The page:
Wings can create more downforce than a spoiler, but always at the expense of drag. However, a really well-designed wing will provide very little drag for its downforce. But often aftermarket fenders go a bit crazy in shape, chasing downforce (or just style) at the expense of high drag. For example, it is not difficult to get a wing that has twice the downforce of a less radical one, but at the expense of eight times more drag.

Remember that F1 cars and the like have huge aerodynamic drag, so don’t look at these wing shapes if you’re considering a wing for your road car. (For amateur racing, where downforce is usually more important than drag, be as radical as you like.)

The main differences between wings and spoilers

  • Wings and spoilers work differently, reducing lift or creating downforce.
  • If spoilers are placed in the attached airflow, they can reduce rear lift (and sometimes drag).
  • The shape of the spoiler is not critical.
  • Wings need to be very carefully designed, positioned and angled to get the best results.
  • Wings can provide more downforce than spoilers, but always at the expense of drag.

The location of the wings can cause other effects

Rear view of the 2024 Ferrari SF90 XX Spider.

Another thing to consider about fenders is their placement. I already said that they should be in the fresh air, but there is something else to consider. I said the pressure on the bottom of the wing is low and that is normal. But what if the wing is not too high above the car body? In this case, the low pressure on the underside of the wing will contaminate the pressure on the car panel below, i.e. lower that pressure as well. So the wing pushes down, but the body (with its lower pressure) pulls up! The result is that the wing, when measured on a real car and not just in space, is less efficient than it should be.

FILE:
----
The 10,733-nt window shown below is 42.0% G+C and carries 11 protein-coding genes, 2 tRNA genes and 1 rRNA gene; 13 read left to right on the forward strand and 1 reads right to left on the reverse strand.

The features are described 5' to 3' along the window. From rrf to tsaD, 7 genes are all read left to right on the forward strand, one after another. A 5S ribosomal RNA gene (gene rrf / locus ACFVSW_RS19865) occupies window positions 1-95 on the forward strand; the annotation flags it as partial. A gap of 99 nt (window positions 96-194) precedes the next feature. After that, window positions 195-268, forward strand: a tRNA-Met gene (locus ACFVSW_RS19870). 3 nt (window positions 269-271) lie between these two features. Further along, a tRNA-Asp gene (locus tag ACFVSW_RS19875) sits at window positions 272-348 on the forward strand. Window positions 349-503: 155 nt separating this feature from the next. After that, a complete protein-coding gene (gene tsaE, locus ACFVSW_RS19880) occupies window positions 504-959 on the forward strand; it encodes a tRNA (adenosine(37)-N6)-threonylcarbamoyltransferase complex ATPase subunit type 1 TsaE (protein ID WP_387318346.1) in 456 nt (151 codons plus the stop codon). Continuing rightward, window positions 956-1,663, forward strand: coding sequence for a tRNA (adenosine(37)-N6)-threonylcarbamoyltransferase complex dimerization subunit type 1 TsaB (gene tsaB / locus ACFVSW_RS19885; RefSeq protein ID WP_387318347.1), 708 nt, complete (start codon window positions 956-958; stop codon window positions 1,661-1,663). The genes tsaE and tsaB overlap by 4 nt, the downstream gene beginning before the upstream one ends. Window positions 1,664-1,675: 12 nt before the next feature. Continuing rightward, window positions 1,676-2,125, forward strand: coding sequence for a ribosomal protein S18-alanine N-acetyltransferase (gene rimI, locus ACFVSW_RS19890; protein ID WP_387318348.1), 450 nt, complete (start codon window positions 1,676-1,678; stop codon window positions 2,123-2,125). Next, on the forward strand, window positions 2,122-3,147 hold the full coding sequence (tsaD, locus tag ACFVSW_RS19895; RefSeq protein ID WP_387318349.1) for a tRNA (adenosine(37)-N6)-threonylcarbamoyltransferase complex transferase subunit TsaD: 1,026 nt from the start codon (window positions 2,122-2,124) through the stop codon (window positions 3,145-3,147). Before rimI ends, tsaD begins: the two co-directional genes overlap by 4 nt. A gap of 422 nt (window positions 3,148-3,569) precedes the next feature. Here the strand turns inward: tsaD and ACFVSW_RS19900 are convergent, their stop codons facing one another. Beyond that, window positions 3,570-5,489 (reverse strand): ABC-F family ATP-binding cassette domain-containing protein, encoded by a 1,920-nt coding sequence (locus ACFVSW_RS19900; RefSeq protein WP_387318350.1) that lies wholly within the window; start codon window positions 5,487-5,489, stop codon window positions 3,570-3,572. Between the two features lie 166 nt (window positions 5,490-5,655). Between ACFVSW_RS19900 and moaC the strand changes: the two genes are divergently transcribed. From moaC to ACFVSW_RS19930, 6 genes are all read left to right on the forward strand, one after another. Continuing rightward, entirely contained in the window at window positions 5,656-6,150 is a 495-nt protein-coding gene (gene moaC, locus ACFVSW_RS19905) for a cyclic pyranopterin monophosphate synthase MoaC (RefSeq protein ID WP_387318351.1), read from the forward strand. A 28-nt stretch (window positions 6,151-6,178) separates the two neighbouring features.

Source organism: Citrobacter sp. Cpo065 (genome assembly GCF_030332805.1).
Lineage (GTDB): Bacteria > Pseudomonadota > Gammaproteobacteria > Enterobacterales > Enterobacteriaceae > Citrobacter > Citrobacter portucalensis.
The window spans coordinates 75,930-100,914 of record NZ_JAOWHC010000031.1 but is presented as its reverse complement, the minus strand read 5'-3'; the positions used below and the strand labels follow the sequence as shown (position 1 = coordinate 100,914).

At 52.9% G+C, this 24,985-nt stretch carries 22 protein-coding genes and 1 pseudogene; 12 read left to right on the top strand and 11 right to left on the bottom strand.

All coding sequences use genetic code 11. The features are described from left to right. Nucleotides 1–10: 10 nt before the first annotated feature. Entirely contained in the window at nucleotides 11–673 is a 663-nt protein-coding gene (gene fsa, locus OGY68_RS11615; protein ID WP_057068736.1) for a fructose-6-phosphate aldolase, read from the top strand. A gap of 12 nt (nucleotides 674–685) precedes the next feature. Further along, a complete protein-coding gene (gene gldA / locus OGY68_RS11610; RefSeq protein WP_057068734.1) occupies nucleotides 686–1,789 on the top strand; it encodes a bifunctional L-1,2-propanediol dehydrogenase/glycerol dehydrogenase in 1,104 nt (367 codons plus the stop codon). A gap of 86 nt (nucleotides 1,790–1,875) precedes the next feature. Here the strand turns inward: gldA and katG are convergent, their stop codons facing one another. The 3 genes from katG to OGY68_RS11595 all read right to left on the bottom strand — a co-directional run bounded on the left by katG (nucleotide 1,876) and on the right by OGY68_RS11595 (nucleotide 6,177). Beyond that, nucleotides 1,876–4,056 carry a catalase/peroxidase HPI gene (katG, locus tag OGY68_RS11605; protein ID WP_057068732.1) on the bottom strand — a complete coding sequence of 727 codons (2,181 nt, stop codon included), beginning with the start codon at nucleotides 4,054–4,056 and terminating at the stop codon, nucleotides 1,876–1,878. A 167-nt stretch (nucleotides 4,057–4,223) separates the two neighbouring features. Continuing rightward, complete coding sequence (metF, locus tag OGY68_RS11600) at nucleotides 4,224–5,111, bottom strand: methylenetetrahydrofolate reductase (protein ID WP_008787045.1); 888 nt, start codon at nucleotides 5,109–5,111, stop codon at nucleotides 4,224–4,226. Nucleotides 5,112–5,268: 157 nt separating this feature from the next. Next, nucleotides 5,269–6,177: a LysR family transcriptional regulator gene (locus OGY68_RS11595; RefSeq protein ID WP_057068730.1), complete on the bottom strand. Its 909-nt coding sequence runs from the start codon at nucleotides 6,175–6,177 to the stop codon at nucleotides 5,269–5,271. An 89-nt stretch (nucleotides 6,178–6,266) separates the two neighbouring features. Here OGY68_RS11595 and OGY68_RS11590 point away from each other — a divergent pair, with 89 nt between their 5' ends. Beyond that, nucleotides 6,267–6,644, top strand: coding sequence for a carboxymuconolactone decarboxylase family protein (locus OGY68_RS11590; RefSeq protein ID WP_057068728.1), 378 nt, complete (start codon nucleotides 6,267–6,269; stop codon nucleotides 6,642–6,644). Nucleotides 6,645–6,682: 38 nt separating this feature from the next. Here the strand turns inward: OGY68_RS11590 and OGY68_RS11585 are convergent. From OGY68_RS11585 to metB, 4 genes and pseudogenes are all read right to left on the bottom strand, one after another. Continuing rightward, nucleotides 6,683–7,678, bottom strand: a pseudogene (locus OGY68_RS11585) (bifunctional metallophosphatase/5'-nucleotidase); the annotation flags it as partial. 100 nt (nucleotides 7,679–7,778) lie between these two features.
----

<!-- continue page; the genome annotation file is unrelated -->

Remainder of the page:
But what if the wing is installed slightly behind the car? In this case, the low pressure caused by the wing cannot contaminate the top surfaces of the car, but it can reduce the pressure behind the car. This will increase drag (badly) but also cause better airflow under the car and if you have the right downforce under the car it can be very beneficial for downforce. In short, the performance of the wing depends on the car and how it is installed.

Starting to get a little complicated? The good news is that fenders and spoilers are very easy to check, which I’ll cover in detail in the next article (or, if you can’t wait, see my main book).

A wing or spoiler can be much more than just an appearance

2015 Ford Mustang Mach 1 spoiler-1
David Trevor Adolph / HotCars / Valnet

Finally, should you install a wing or a spoiler? for aerodynamics, and not only for appearance? The answer is yes, but with a major caveat: If you place a wing or spoiler in a turbulent airflow, or if you have something that looks like a wing but doesn’t have a true airfoil, or you use a proper wing. but it stopped, you won’t get many positive results. But if your wing or spoiler is selected and configured correctly, or better yet, combined with some front end aero modifications, you’ll get results that you can easily feel on the road at legal speeds. These results include improved straight-line stability and better cornering grip. It’s all for you, but only if you do it right.